Mission Impossible: Fallout is a good, solid film

This is very much a review of two halves so I have split it into two parts. The first is a more general review of Mission Impossible: Fallout, and the second is me raving about the fight choreography in the film.

The plot of the film is significantly baroque, with lots of frills and twists and twiddly-bits. I think they realised that they had a lot of set pieces and not a lot of plot and back-filled from that to try to link them together.

The bit with Wolf Blitzer is very like the series in a way the films often aren’t, but it’s an example of how the film is very bitty. There’s a cool bit, tenuous link, another cool bit and so on. Every bit works, but I’m not sure they all hang together.

One thing I liked was the sense of place. Yes, there is no way there is that little traffic in that part of Paris at any time of day or night but it’s still recognisably Paris and not just tourist Paris. It’s something they did well in the last one too. Although I know you can’t actually run that quickly along the route in London (or drive across part of the race through Paris), I acknowledge their attempts at realism with joy, especially as they choose some of the less obvious bits of London and Paris (and Vienna in Rogue Nation).

What I also liked about the Paris bit is how many of Ethan Hunt’s problems were brought about by aspects of his character that were established all the way back in Mission Impossible 2.

The acting was uniformly solid, even if Wes Bentley playing nice but dull husbands makes me feel old. Very old. The film-makers make good use of their solid cast. I think having Tom Cruise helps, if you’ve got him, you know the anchor of your film will be sorted so you can concentrate on giving other people stuff to do. When those other people include Sean Harris, good things ensue.


An example of how the film-makers give every character their own thing to do, is the ending in Pakistan.

The tech boys were so happy to see Julia, while recognising how awkward it is going to be for Ethan, referencing their shared history. Meanwhile, Ethan and Julia were all “hi, I still love you but we’ve both moved on and it’s kinda awkward and kinda great at the same time,” which reinforces what the rest of the film has said about Julia being important to Ethan. There’s a reason his subconscious has Solomon Lane threatening her as his worst nightmare. The other characters also got nice touches such as Erik knowing Julia is lying about something and more or less guessing correctly what it is. Then you have Julia and Ilsa both recognising who the other is or was to Ethan immediately. Although really, Ethan Hunt has a type and he has a type hard, because I can’t tell the actresses apart without a few clues. If she’s kicking someone, it’s probably Ilsa.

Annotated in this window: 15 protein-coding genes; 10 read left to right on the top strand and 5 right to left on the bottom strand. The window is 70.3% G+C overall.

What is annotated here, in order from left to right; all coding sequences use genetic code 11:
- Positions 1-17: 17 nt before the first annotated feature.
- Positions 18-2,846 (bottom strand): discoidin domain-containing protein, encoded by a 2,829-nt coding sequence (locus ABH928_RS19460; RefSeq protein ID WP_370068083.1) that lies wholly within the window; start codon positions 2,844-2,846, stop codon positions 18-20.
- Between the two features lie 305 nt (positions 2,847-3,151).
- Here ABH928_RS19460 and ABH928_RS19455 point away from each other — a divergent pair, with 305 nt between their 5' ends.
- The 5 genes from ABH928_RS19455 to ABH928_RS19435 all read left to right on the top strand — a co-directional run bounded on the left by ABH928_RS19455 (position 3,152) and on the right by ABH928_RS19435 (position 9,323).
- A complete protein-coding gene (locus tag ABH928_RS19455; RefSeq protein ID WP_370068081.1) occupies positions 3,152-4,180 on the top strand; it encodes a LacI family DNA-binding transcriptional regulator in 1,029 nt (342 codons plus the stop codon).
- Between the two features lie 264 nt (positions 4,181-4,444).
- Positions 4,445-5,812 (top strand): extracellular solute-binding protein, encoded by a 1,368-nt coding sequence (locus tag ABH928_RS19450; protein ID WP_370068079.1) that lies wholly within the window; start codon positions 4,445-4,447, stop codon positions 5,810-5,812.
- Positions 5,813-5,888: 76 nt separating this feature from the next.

On team bad guy meanwhile, you get August Walker and his determination to see his plan through while thinking enough of his accomplice to ask if he’s sure about being left behind. It’s a nice touch, he’s a professional genocidal maniac. He likes to work with good people. He sees someone with whom he shares goals and methodology. There’s also that lovely bit of business earlier with August Walker, when he talks about Hunt’s motivation for turning traitor in the particular direction of the Apostles. It’s really his reason and there’s enough of a frisson that it’s obvious to us what is really going on, while it might not be to other characters.

Solomon Lane gets the moment of zen calm that is normally associated with heroes. He really doesn’t care what comes next as long as everything Ethan Hunt loves dies with him. It’s disconcerting in its totality. From this, we know that there’s is nothing the bad guys won’t do to win, and that if our heroes don’t succeed, they will be the first to be vaporized.

I was able to watch this in the cinema, so I got to see audience reactions. This time, watching this in the cinema gave me a better understanding of the whole “we all watch different films” thing. It was the bit the start where the bad guys are threatening Luther. My reaction was “oh no, they’re going to kill off a secondary character I am fond of to make the hero feel bad.” I was a bit miffed, because I think it’s a cheap ploy in films and I’m quite fond of Luther. In front of me were a bunch of enjoyably rowdy black teenagers who were, justifiably, more pissed off, because once again, it was going to be the black guy that got killed. They were very pleased when Luther did not get killed off. Pleased and amazed. Dear Hollywood, note the amazed there and maybe do something about it.
In short, most of Mission Impossible: Fallout is enjoyable and solid.

But the fight scenes are exceptional.

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